Hotel Leadership: Fake It Until You Make It
By Paul Feeney Managing Director, Sanford Rose Associates - Wayne | March 07, 2021
Uncomfortable? Become Comfortable and Embrace It
Think back to your days as a child; in your neighborhood, you may have had a community pool with a diving board that (especially in your youth) seemed about twenty stories tall. And each summer, during swimming lessons, the instructor would force you to you climb those stairs, teeter out to the end of the board, and basically push you off the end. Do you remember how that felt? Your whole being was screaming at you not to do it, because you knew that the inevitable would happen and you were most certainly going to plunge to your death. As you fell for what seemed like eternity, suddenly you would hit the water and have the realization that you had survived and, in fact, it was not that bad at all.
As children, our parents or our swimming instructors or our teachers were obligated to give us a gentle nudge over the edge. Embrace the fact that now, you are the only one who can take that leap of faith. We know how the story continues with those summers at the swimming pool; you throw yourself off the diving board once, and then realize that it's pretty fun and you actually enjoy proving to yourself that you can do whatever you set your mind to. You then jump off enough times repeatedly that it's no longer an intimidating challenge. So the first step? Embrace what makes you uncomfortable; professional growth comes from new experiences and often distressing ones.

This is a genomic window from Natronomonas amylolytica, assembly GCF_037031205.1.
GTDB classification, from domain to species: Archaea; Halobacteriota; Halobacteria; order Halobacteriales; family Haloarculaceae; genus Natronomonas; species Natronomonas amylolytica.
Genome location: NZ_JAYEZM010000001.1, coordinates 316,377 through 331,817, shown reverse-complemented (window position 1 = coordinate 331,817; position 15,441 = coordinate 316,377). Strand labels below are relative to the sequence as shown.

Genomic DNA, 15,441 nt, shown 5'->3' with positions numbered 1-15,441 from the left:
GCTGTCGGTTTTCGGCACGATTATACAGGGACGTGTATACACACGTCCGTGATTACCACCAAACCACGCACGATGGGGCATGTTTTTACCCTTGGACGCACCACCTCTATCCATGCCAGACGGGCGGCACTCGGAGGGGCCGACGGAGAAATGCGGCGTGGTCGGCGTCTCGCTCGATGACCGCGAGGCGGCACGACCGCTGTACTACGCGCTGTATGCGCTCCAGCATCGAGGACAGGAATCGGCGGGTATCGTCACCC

If you want something in life that you have never had, you will likely have to do something that you have never done. However, knowing what needs to be done and understanding what is holding you back from doing it are two different tasks. It might be completely evident to you what the looming task or situation is; what you may not be able to immediately recognize is why you're feeling the way you are. What is it about the situation that is triggering the feeling of fear?
More than likely, it is a fear of failure or a fear of not being good enough. Simply summarized, most paralyzing situations stem from one of those two roots. Reflect on the uncomfortable scenario you envisioned when first reading the opening paragraph of this article; would you agree that the underlying originating fear is one of those two roots?